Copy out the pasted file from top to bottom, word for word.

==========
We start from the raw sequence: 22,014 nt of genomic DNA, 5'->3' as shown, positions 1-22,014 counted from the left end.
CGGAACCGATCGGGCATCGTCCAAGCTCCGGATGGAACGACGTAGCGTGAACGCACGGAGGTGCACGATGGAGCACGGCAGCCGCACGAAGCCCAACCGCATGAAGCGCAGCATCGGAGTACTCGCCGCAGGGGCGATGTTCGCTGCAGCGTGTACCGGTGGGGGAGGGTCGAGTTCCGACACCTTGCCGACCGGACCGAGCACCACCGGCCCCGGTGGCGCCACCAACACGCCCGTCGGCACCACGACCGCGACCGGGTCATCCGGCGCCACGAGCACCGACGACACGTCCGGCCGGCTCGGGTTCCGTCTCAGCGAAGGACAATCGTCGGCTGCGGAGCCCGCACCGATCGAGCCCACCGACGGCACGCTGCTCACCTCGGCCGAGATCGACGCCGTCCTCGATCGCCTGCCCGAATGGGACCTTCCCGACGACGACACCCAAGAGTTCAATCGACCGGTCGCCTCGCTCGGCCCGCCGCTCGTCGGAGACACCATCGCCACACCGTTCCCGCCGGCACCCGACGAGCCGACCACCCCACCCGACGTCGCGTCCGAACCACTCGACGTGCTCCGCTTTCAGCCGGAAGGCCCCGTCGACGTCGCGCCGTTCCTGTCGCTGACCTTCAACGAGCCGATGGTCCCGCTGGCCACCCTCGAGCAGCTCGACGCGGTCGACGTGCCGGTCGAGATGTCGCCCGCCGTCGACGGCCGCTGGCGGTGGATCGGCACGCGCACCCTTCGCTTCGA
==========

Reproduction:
We start from the raw sequence: 22,014 nt of genomic DNA, 5'->3' as shown, positions 1-22,014 counted from the left end.
CGGAACCGATCGGGCATCGTCCAAGCTCCGGATGGAACGACGTAGCGTGAACGCACGGAGGTGCACGATGGAGCACGGCAGCCGCACGAAGCCCAACCGCATGAAGCGCAGCATCGGAGTACTCGCCGCAGGGGCGATGTTCGCTGCAGCGTGTACCGGTGGGGGAGGGTCGAGTTCCGACACCTTGCCGACCGGACCGAGCACCACCGGCCCCGGTGGCGCCACCAACACGCCCGTCGGCACCACGACCGCGACCGGGTCATCCGGCGCCACGAGCACCGACGACACGTCCGGCCGGCTCGGGTTCCGTCTCAGCGAAGGACAATCGTCGGCTGCGGAGCCCGCACCGATCGAGCCCACCGACGGCACGCTGCTCACCTCGGCCGAGATCGACGCCGTCCTCGATCGCCTGCCCGAATGGGACCTTCCCGACGACGACACCCAAGAGTTCAATCGACCGGTCGCCTCGCTCGGCCCGCCGCTCGTCGGAGACACCATCGCCACACCGTTCCCGCCGGCACCCGACGAGCCGACCACCCCACCCGACGTCGCGTCCGAACCACTCGACGTGCTCCGCTTTCAGCCGGAAGGCCCCGTCGACGTCGCGCCGTTCCTGTCGCTGACCTTCAACGAGCCGATGGTCCCGCTGGCCACCCTCGAGCAGCTCGACGCGGTCGACGTGCCGGTCGAGATGTCGCCCGCCGTCGACGGCCGCTGGCGGTGGATCGGCACGCGCACCCTTCGCTTCGA